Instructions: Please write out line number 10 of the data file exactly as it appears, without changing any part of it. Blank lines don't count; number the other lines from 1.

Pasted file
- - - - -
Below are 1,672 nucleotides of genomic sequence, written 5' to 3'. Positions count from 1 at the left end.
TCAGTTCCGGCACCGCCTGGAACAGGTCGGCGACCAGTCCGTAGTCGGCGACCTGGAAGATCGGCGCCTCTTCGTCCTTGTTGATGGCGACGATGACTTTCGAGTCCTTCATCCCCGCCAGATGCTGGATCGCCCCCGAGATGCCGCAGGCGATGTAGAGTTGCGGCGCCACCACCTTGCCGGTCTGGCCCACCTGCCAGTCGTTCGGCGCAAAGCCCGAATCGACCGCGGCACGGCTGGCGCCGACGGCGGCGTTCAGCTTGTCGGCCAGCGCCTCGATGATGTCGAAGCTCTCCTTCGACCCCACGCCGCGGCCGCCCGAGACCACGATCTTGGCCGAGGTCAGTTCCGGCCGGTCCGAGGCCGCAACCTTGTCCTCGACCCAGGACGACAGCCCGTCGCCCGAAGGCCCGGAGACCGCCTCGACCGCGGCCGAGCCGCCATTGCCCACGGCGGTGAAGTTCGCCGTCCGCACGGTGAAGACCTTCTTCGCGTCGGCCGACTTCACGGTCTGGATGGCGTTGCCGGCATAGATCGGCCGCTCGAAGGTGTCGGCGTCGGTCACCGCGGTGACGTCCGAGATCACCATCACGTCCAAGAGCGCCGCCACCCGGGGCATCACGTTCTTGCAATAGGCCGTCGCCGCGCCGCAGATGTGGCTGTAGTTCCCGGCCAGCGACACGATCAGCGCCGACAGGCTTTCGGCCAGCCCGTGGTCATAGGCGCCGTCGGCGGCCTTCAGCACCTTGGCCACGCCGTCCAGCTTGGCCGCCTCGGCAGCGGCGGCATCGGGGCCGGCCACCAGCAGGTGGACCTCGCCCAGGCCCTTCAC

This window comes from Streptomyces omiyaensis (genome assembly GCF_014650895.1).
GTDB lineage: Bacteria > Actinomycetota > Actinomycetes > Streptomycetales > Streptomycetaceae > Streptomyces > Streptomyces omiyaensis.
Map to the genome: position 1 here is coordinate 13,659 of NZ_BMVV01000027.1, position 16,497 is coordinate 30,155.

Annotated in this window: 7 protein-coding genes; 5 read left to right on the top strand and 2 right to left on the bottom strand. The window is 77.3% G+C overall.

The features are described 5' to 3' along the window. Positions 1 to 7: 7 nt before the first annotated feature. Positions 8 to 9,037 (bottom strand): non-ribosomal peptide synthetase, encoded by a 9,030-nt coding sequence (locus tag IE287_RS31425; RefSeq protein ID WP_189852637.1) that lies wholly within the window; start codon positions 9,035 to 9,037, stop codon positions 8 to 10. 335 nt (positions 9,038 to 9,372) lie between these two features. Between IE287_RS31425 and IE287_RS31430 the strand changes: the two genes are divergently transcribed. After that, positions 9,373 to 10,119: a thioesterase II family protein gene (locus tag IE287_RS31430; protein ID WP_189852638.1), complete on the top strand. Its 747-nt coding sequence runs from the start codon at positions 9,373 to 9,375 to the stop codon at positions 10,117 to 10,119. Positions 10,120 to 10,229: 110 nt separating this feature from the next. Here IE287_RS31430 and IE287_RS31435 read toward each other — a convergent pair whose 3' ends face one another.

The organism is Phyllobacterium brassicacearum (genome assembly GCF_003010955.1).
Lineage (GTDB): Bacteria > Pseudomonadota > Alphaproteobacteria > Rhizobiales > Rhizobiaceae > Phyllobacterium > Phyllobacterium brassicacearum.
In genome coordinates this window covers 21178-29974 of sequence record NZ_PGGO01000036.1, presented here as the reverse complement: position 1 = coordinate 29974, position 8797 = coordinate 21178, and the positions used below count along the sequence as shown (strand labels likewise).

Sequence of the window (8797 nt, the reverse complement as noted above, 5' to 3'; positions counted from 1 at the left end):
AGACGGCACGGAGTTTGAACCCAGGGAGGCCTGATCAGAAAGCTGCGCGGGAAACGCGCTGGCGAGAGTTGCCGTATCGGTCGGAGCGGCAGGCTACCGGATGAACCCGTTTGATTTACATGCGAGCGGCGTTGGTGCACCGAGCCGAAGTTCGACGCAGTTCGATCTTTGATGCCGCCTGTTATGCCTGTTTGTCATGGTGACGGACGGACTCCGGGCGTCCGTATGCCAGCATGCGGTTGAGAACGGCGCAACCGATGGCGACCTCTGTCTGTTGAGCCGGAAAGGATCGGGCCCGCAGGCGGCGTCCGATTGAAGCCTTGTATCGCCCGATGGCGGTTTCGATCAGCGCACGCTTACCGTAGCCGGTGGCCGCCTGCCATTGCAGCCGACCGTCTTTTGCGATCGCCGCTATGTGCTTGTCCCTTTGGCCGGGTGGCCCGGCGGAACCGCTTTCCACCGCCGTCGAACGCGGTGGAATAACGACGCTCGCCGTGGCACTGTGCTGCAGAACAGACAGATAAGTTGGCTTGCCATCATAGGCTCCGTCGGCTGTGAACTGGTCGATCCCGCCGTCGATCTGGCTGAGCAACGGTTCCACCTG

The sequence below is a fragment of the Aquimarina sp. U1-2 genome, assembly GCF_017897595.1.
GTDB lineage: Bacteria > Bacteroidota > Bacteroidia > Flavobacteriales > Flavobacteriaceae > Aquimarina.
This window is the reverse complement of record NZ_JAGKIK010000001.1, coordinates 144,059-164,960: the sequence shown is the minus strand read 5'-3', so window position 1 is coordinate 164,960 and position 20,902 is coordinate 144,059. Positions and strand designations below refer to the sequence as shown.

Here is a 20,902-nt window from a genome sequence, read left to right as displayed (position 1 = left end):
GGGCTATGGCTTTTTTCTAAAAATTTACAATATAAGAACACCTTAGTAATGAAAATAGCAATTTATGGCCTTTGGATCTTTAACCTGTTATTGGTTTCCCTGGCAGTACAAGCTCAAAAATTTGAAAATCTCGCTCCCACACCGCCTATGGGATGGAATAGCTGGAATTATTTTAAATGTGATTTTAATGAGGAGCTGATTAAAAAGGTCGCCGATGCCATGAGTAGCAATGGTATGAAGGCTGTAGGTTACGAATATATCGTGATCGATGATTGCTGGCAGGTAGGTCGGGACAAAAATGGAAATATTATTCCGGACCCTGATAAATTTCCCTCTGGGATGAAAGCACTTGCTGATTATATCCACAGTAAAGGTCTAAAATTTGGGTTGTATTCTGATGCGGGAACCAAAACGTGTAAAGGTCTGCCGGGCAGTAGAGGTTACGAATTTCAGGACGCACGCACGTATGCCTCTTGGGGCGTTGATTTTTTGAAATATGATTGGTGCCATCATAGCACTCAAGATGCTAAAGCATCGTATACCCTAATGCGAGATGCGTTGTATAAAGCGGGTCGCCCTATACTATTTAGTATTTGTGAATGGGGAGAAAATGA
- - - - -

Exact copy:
In genome coordinates this window covers 21178-29974 of sequence record NZ_PGGO01000036.1, presented here as the reverse complement: position 1 = coordinate 29974, position 8797 = coordinate 21178, and the positions used below count along the sequence as shown (strand labels likewise).